The Inverse Void is a landscape cemetery that portrays the multiplicity of the buried dead, and the unitive nature of death itself.

Beyond the conventional means of a resting ground for the dead, the Inverse Void is a cemetery for the living. Take a traditional cemetery and flip it upside-down. The result is a burial ground above and a space of ontological contemplation below.

The visitors would embark on an existential journey through a ramp that descends gradually throughout the circumference of the cemetery. The Inverse Void brings the living below ground to experience the emptiness and solitude of the Void. The expansive space below is softly lit up through the array of skylights, each marking the death of an individual.

The burial ground is an inverted island floating above the Void. The relationship between the living and the dead are reversed, as to reposition one’s point of view towards life and death. What bridges the two polarizing concepts is an ascending staircase from the land of the living to the dead, giving positive attributes to the nature of life and its inevitable cessation. It is a humble reminder of the Heideggerian idea of our constant being-towards-death.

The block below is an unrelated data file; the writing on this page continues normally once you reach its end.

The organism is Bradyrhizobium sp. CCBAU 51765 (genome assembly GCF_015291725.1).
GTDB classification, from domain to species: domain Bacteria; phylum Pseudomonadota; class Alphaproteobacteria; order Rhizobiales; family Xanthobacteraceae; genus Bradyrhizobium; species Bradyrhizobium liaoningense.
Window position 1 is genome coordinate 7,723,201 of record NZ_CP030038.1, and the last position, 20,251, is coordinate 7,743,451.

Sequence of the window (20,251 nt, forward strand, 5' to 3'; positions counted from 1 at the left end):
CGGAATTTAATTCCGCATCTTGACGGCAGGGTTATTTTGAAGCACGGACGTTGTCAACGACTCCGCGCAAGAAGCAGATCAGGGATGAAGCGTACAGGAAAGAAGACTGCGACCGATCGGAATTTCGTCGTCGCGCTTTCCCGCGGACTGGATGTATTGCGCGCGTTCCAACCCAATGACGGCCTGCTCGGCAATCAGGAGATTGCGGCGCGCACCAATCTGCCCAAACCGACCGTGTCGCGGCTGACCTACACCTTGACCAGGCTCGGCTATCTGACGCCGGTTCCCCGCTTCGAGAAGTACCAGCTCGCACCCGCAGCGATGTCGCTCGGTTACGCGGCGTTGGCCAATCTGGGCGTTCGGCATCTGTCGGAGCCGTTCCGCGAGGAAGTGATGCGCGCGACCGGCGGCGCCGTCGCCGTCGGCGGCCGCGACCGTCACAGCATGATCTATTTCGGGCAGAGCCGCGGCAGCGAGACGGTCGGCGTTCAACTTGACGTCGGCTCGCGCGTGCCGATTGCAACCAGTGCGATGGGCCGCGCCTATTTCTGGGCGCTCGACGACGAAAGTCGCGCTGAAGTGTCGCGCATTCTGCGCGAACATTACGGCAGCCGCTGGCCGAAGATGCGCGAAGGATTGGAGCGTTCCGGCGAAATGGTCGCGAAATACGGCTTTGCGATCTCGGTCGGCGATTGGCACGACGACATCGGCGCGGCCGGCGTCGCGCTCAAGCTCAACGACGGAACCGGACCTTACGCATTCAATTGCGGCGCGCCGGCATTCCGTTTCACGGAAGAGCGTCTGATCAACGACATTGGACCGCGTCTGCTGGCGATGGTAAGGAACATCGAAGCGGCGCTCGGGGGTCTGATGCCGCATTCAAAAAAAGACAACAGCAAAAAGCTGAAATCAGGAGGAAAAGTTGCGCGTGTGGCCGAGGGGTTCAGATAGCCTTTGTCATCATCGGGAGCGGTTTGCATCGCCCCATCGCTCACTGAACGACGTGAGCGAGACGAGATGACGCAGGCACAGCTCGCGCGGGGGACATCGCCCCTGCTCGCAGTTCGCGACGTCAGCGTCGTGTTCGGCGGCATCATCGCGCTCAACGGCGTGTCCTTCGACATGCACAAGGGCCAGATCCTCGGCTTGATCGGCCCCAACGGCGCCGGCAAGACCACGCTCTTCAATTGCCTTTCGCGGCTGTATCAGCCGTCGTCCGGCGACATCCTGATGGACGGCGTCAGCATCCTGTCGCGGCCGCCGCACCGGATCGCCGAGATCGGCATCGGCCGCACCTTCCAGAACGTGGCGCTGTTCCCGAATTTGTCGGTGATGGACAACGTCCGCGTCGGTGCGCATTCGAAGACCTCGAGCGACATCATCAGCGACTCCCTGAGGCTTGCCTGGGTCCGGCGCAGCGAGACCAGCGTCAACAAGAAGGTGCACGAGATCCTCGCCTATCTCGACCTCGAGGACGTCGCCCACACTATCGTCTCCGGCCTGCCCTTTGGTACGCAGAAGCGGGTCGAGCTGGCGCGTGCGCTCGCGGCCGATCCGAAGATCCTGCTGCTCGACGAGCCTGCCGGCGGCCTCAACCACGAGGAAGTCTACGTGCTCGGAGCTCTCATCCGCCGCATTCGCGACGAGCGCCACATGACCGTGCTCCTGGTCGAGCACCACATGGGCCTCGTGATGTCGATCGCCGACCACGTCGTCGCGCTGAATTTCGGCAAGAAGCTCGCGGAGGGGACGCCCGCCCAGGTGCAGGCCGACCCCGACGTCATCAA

Non-Architecture Competition 2019 
Honourable Mention
Team Member: Ben Chang, Alison Huo, Shengjie Qiu